What is a Bitcoin wallet?
July 13, 2019
If you’ve heard about Bitcoin you’ve probably heard about wallets. We’ve seen the Bitcoin address (public key) and private key notions in this article. We have also said that for privacy reasons multiple public and private keys should be used. But imagine if you would have to remember a series of digits and letters without any sense? It wouldn’t be that great isn’t it?
In this article, we are going to cover the basics of what everyone should know about wallets to survive in Bitcoin and cryptocurrencies!
A wallet is an application. Some can run on your computer, your smartphone or even specialized devices (they are called “hardware wallets” and we will cover them later)! They most of the time do multiple things like:
- providing a UI (User Interface) for the user. It can be graphical (like on a computer or smartphone) but there are also command lines wallets for experimented users.
- managing your private and public keys. Need an address to receive a payment? The wallet will generate this for you!
- creating and signing transactions, i.e. sending money.
- Displaying the balance and the history of the transactions without having to care about which key is concerned by the transaction.
Wallets are closer to a key-ring that an actual wallet. It’s an application that handles your keys!
We have already talked about one wallet application in this article. The Bitcoin Core application includes a wallet! Being a reference software, it’s safe to assume that it works well and is quite secure.
There are multiple types of wallets. Most wallets right now are Hierarchical Deterministic Wallets, or HD wallets for short.
Deterministic means that all the keys (private and public) that are handled by your wallet are generated from a seed. That seed is a number. For practical reasons and since the BIP-39 (BIP stands for “Bitcoin Improvement Proposal”. Bitcoin is a living thing, it gets improved over time!) this number can be represented as a mnemonic code: a sequence of English words.
Here is an example of a seed phrase taken from the bitcoin.it wiki:
witch collapse practice feed shame open despair creek road again ice least
⚠️ Don’t use this seed phrase for your personal wallet!
This seed format is useful for multiple reasons. You could change your wallet software and still have the same seed. In this case, it would display your money as it was in the previous software!
Or you could, for example, lose your phone containing your seed. In this case, your money would be lost… That’s why you must ALWAYS write your seed down on a piece of paper that you would keep in a safe place. Why a piece of paper and not some text file on your computer? For security reasons. Computers often get compromised and seeds are things that are looked for in these computers. Someone stumbling upon your seed could initialize a new wallet with this key and move your funds to their wallet. You would lose everything!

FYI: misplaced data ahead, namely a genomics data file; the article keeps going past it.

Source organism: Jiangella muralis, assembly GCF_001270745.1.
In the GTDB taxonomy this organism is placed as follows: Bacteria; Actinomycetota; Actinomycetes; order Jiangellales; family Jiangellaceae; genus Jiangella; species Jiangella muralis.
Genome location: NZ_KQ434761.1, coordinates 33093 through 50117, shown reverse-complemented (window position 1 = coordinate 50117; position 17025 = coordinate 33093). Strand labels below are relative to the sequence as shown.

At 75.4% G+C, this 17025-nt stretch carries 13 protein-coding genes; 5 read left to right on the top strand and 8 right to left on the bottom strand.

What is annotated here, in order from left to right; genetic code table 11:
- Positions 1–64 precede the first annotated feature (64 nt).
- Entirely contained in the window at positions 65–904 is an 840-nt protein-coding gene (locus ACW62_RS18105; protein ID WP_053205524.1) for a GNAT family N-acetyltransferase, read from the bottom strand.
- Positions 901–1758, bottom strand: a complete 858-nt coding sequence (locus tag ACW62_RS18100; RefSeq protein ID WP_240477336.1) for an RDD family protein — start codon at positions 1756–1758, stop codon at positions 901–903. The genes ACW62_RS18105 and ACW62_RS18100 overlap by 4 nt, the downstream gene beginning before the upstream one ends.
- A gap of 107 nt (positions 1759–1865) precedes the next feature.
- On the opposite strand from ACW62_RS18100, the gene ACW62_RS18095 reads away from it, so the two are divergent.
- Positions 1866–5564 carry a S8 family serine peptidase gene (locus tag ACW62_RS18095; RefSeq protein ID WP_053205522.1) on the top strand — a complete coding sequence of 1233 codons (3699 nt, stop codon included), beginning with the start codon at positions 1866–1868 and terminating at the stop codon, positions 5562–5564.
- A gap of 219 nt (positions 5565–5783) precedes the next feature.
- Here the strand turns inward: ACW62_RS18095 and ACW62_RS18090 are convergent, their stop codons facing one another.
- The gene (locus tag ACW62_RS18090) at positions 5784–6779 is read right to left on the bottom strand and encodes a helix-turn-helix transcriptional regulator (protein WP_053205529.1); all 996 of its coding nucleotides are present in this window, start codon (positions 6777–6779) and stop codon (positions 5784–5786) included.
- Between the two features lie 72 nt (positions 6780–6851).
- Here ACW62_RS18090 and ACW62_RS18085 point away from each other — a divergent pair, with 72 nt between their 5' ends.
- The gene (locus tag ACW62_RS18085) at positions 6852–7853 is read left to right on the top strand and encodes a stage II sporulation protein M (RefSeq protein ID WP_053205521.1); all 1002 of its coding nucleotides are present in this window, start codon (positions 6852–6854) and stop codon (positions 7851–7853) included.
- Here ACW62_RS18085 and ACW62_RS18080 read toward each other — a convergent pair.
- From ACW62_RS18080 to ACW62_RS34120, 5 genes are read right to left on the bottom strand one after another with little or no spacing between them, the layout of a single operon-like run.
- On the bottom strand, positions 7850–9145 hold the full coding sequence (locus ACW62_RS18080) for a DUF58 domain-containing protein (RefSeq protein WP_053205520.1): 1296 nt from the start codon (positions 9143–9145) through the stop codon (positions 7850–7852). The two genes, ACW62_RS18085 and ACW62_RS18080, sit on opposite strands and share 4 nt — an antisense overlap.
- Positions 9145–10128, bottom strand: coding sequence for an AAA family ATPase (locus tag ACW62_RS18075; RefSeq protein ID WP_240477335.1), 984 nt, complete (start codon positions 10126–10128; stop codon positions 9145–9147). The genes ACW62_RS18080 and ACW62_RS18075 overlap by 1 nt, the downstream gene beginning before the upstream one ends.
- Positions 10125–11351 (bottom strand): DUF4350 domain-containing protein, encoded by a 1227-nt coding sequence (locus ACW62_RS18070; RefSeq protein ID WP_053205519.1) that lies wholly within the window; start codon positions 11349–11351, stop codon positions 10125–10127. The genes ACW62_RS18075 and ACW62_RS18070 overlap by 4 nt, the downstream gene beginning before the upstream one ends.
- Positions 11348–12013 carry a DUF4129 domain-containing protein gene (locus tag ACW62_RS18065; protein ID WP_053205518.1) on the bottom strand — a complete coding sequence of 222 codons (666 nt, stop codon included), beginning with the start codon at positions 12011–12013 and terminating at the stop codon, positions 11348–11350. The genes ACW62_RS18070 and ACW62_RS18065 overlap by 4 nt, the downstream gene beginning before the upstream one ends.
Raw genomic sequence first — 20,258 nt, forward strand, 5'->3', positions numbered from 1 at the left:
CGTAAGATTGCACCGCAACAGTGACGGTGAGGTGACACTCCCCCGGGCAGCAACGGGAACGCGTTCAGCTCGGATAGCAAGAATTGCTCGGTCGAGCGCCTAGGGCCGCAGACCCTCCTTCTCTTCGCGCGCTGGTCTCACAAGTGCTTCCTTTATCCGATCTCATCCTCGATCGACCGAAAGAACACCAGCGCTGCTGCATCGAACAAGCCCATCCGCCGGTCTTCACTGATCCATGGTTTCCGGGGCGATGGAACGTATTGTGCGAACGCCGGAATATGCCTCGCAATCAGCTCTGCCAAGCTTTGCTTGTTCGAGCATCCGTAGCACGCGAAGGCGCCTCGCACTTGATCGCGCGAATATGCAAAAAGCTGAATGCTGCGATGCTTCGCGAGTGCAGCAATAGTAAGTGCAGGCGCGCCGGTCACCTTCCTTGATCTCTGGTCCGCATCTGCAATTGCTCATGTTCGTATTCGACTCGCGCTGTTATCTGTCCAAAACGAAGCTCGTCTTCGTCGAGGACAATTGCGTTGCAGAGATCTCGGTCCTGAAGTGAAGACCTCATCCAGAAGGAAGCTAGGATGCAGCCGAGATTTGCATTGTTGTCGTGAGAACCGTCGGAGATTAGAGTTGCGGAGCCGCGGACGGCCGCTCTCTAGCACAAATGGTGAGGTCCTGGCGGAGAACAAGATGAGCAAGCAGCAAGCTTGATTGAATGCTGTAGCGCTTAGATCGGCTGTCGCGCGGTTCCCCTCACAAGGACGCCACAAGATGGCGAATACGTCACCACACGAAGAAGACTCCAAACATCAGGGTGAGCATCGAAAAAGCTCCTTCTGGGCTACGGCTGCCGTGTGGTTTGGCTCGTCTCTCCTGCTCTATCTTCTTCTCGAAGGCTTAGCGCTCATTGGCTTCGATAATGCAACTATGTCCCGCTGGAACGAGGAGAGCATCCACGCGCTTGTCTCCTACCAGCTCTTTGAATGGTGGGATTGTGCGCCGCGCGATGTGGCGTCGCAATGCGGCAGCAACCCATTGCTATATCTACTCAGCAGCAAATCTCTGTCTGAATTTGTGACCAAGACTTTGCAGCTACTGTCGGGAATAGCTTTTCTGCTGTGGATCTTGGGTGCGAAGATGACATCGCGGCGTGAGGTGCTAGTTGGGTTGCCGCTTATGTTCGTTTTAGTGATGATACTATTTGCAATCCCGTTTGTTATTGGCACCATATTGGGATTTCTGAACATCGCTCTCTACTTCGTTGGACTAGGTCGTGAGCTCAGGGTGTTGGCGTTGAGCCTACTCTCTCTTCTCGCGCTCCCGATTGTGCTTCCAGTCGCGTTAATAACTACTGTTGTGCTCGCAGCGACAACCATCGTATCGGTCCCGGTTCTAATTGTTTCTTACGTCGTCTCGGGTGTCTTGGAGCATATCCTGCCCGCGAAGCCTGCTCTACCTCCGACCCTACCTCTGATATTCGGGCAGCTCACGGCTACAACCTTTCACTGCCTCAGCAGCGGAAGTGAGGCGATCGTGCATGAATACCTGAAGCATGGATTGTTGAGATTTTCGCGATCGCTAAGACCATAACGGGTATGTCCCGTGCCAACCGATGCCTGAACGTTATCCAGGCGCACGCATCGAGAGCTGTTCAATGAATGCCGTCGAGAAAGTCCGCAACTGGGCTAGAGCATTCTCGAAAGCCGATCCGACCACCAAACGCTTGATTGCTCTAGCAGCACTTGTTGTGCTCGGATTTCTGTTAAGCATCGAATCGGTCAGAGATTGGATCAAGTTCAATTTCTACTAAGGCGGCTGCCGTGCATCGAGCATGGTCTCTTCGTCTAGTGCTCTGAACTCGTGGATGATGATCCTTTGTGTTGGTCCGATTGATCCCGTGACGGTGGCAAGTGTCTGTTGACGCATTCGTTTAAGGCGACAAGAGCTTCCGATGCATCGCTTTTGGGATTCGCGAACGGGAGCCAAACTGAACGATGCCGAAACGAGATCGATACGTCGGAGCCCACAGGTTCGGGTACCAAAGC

The wallet handles multiple keys. So let’s say you want to send 1BTC to someone. Your wallet displays the balance: 1BTC but under the hood, you probably have 0.1 BTC on one public key, 0.7 BTC on another and 0.2 BTC to a third one. Your wallet won’t bother you with this kind of detail. It will just count the amount on each address you have and sum it to display the balance.
When you create a transaction the wallet will do as you would do if you were paying with cash! You would gather the necessary amount for the payment (more if you don’t have the exact amount) give it to the cashier and the cashier would hand you the change. The wallet does exactly that (minus the transaction fees) and it will send the change to another public address belonging to your wallet!
There are different types of wallets. If you want to understande the differences between these types of wallets, read this other article!
There are plenty of wallet softwares and it might be difficult to choose one! Here is my advice to chose a wallet and get started.
You might not be from the tech world so I will explain what open-source is as simply as possible.
Applications you use on your computer or smartphones are computer programs that have been programmed by developers. These developers create programs by typing lines of code. With open-source programs, you can read the line of code behind the program you are using. You don’t have to understand it or read it yourself but other people can do it. It means that if some malevolent programmer wants to add some lines of code to steal your coins then someone could see these lines and alert potential users that their coins are not safe.
That’s why I would only choose an open-source wallet.
Some websites offer online wallets. It means that they handle “your” keys for you. As I said in another article: not your keys, not your coins! I wouldn’t trust online wallets. If you really want to use them because it’s convenient (you just have to remember a login and password), use it only for small amounts! Sites get hacked every day. You don’t want to take the risk.
I’ve tried Copay and I think it’s great for Android so I would recommend it as a wallet for your phone.
If you plan to keep it on your coins on your computer, I recommend the reference software for Bitcoin that I spoke about earlier: Bitcoin Core. It can be used to create a full node but if you just want a wallet you can just disable downloading the whole blockchain.
If you have tried another wallet and think it’s great, just tell me on Twitter where I’m @vincentdnl!
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